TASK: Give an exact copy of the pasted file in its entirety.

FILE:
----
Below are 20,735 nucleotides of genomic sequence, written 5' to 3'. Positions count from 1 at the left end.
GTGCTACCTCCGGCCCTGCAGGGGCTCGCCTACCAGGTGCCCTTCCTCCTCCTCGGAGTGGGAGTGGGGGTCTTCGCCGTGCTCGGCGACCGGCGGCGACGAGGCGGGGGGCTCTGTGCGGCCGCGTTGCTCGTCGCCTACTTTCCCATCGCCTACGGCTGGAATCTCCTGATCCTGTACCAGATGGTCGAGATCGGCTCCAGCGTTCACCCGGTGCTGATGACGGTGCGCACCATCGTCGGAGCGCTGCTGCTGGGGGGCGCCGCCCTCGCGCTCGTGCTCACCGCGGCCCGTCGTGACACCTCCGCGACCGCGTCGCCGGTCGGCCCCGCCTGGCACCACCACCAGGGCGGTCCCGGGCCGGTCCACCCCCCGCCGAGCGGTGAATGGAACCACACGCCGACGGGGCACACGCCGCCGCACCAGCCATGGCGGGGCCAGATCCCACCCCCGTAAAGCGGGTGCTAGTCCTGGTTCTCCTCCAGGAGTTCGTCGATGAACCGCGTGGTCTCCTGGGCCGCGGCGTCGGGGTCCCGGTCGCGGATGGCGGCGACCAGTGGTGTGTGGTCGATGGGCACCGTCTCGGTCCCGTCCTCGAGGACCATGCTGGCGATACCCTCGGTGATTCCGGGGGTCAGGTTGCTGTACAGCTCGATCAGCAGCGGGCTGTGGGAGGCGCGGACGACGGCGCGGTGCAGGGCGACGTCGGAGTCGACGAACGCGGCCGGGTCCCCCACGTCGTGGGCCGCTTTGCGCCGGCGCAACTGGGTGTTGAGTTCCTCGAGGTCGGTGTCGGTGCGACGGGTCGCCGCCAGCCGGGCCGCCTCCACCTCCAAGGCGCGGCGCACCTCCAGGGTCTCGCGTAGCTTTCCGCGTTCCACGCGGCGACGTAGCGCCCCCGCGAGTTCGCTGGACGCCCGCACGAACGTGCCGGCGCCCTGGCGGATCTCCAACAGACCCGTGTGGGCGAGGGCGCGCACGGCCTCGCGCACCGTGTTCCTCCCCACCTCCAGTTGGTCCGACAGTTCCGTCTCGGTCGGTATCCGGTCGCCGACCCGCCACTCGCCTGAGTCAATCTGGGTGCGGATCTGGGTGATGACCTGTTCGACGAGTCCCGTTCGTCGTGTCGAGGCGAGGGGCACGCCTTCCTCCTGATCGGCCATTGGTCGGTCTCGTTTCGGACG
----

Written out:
Below are 20,735 nucleotides of genomic sequence, written 5' to 3'. Positions count from 1 at the left end.
GTGCTACCTCCGGCCCTGCAGGGGCTCGCCTACCAGGTGCCCTTCCTCCTCCTCGGAGTGGGAGTGGGGGTCTTCGCCGTGCTCGGCGACCGGCGGCGACGAGGCGGGGGGCTCTGTGCGGCCGCGTTGCTCGTCGCCTACTTTCCCATCGCCTACGGCTGGAATCTCCTGATCCTGTACCAGATGGTCGAGATCGGCTCCAGCGTTCACCCGGTGCTGATGACGGTGCGCACCATCGTCGGAGCGCTGCTGCTGGGGGGCGCCGCCCTCGCGCTCGTGCTCACCGCGGCCCGTCGTGACACCTCCGCGACCGCGTCGCCGGTCGGCCCCGCCTGGCACCACCACCAGGGCGGTCCCGGGCCGGTCCACCCCCCGCCGAGCGGTGAATGGAACCACACGCCGACGGGGCACACGCCGCCGCACCAGCCATGGCGGGGCCAGATCCCACCCCCGTAAAGCGGGTGCTAGTCCTGGTTCTCCTCCAGGAGTTCGTCGATGAACCGCGTGGTCTCCTGGGCCGCGGCGTCGGGGTCCCGGTCGCGGATGGCGGCGACCAGTGGTGTGTGGTCGATGGGCACCGTCTCGGTCCCGTCCTCGAGGACCATGCTGGCGATACCCTCGGTGATTCCGGGGGTCAGGTTGCTGTACAGCTCGATCAGCAGCGGGCTGTGGGAGGCGCGGACGACGGCGCGGTGCAGGGCGACGTCGGAGTCGACGAACGCGGCCGGGTCCCCCACGTCGTGGGCCGCTTTGCGCCGGCGCAACTGGGTGTTGAGTTCCTCGAGGTCGGTGTCGGTGCGACGGGTCGCCGCCAGCCGGGCCGCCTCCACCTCCAAGGCGCGGCGCACCTCCAGGGTCTCGCGTAGCTTTCCGCGTTCCACGCGGCGACGTAGCGCCCCCGCGAGTTCGCTGGACGCCCGCACGAACGTGCCGGCGCCCTGGCGGATCTCCAACAGACCCGTGTGGGCGAGGGCGCGCACGGCCTCGCGCACCGTGTTCCTCCCCACCTCCAGTTGGTCCGACAGTTCCGTCTCGGTCGGTATCCGGTCGCCGACCCGCCACTCGCCTGAGTCAATCTGGGTGCGGATCTGGGTGATGACCTGTTCGACGAGTCCCGTTCGTCGTGTCGAGGCGAGGGGCACGCCTTCCTCCTGATCGGCCATTGGTCGGTCTCGTTTCGGACG